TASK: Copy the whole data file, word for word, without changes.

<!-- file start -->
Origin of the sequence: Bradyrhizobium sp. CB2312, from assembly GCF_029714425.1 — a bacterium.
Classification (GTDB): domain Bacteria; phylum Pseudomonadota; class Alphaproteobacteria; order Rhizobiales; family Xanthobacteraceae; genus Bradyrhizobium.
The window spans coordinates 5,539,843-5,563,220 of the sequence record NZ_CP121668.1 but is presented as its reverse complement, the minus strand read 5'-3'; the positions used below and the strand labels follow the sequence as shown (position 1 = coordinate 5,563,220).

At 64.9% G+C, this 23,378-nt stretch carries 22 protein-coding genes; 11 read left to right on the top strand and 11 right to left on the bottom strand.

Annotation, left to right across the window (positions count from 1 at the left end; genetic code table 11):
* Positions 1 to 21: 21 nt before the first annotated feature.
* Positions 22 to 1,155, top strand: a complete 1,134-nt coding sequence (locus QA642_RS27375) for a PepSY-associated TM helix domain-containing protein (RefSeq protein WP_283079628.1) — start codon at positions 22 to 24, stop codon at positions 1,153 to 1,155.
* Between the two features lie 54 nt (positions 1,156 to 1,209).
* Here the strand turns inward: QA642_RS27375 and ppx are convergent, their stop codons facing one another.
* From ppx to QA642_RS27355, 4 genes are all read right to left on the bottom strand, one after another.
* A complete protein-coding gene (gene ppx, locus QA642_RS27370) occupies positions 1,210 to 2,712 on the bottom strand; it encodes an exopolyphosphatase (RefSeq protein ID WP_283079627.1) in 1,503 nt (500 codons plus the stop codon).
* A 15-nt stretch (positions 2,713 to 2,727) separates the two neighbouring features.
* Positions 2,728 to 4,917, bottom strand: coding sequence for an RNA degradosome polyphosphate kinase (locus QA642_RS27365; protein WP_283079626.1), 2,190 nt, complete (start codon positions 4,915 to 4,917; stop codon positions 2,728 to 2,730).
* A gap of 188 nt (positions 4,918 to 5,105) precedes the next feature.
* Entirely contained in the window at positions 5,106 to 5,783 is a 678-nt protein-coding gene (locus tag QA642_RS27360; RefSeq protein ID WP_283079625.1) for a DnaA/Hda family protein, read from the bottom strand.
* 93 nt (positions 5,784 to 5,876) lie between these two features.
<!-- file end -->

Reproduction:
Origin of the sequence: Bradyrhizobium sp. CB2312, from assembly GCF_029714425.1 — a bacterium.
Classification (GTDB): domain Bacteria; phylum Pseudomonadota; class Alphaproteobacteria; order Rhizobiales; family Xanthobacteraceae; genus Bradyrhizobium.
The window spans coordinates 5,539,843-5,563,220 of the sequence record NZ_CP121668.1 but is presented as its reverse complement, the minus strand read 5'-3'; the positions used below and the strand labels follow the sequence as shown (position 1 = coordinate 5,563,220).

At 64.9% G+C, this 23,378-nt stretch carries 22 protein-coding genes; 11 read left to right on the top strand and 11 right to left on the bottom strand.

Annotation, left to right across the window (positions count from 1 at the left end; genetic code table 11):
* Positions 1 to 21: 21 nt before the first annotated feature.
* Positions 22 to 1,155, top strand: a complete 1,134-nt coding sequence (locus QA642_RS27375) for a PepSY-associated TM helix domain-containing protein (RefSeq protein WP_283079628.1) — start codon at positions 22 to 24, stop codon at positions 1,153 to 1,155.
* Between the two features lie 54 nt (positions 1,156 to 1,209).
* Here the strand turns inward: QA642_RS27375 and ppx are convergent, their stop codons facing one another.
* From ppx to QA642_RS27355, 4 genes are all read right to left on the bottom strand, one after another.
* A complete protein-coding gene (gene ppx, locus QA642_RS27370) occupies positions 1,210 to 2,712 on the bottom strand; it encodes an exopolyphosphatase (RefSeq protein ID WP_283079627.1) in 1,503 nt (500 codons plus the stop codon).
* A 15-nt stretch (positions 2,713 to 2,727) separates the two neighbouring features.
* Positions 2,728 to 4,917, bottom strand: coding sequence for an RNA degradosome polyphosphate kinase (locus QA642_RS27365; protein WP_283079626.1), 2,190 nt, complete (start codon positions 4,915 to 4,917; stop codon positions 2,728 to 2,730).
* A gap of 188 nt (positions 4,918 to 5,105) precedes the next feature.
* Entirely contained in the window at positions 5,106 to 5,783 is a 678-nt protein-coding gene (locus tag QA642_RS27360; RefSeq protein ID WP_283079625.1) for a DnaA/Hda family protein, read from the bottom strand.
* 93 nt (positions 5,784 to 5,876) lie between these two features.